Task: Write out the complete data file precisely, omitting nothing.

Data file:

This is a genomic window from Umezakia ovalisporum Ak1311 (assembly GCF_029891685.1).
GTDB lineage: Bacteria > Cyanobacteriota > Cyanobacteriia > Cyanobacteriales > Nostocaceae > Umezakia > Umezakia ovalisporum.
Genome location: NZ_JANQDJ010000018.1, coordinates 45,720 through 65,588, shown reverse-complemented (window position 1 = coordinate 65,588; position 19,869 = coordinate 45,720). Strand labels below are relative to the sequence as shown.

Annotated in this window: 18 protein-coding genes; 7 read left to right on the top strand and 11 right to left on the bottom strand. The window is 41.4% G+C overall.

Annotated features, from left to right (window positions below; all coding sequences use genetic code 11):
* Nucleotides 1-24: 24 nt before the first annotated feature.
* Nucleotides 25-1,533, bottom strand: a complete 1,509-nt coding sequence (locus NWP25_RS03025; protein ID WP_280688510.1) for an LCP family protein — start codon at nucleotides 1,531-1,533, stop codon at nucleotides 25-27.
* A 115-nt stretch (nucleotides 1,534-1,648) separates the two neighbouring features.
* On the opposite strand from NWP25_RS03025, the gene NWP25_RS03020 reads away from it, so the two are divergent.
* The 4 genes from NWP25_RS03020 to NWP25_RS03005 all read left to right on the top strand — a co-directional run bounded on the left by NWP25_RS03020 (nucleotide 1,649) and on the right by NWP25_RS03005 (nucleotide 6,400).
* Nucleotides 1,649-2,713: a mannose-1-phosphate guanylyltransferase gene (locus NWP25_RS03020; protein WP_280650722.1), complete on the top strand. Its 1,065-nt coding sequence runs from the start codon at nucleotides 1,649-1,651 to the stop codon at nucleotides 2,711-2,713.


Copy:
This is a genomic window from Umezakia ovalisporum Ak1311 (assembly GCF_029891685.1).
GTDB lineage: Bacteria > Cyanobacteriota > Cyanobacteriia > Cyanobacteriales > Nostocaceae > Umezakia > Umezakia ovalisporum.
Genome location: NZ_JANQDJ010000018.1, coordinates 45,720 through 65,588, shown reverse-complemented (window position 1 = coordinate 65,588; position 19,869 = coordinate 45,720). Strand labels below are relative to the sequence as shown.

Annotated in this window: 18 protein-coding genes; 7 read left to right on the top strand and 11 right to left on the bottom strand. The window is 41.4% G+C overall.

Annotated features, from left to right (window positions below; all coding sequences use genetic code 11):
* Nucleotides 1-24: 24 nt before the first annotated feature.
* Nucleotides 25-1,533, bottom strand: a complete 1,509-nt coding sequence (locus NWP25_RS03025; protein ID WP_280688510.1) for an LCP family protein — start codon at nucleotides 1,531-1,533, stop codon at nucleotides 25-27.
* A 115-nt stretch (nucleotides 1,534-1,648) separates the two neighbouring features.
* On the opposite strand from NWP25_RS03025, the gene NWP25_RS03020 reads away from it, so the two are divergent.
* The 4 genes from NWP25_RS03020 to NWP25_RS03005 all read left to right on the top strand — a co-directional run bounded on the left by NWP25_RS03020 (nucleotide 1,649) and on the right by NWP25_RS03005 (nucleotide 6,400).
* Nucleotides 1,649-2,713: a mannose-1-phosphate guanylyltransferase gene (locus NWP25_RS03020; protein WP_280650722.1), complete on the top strand. Its 1,065-nt coding sequence runs from the start codon at nucleotides 1,649-1,651 to the stop codon at nucleotides 2,711-2,713.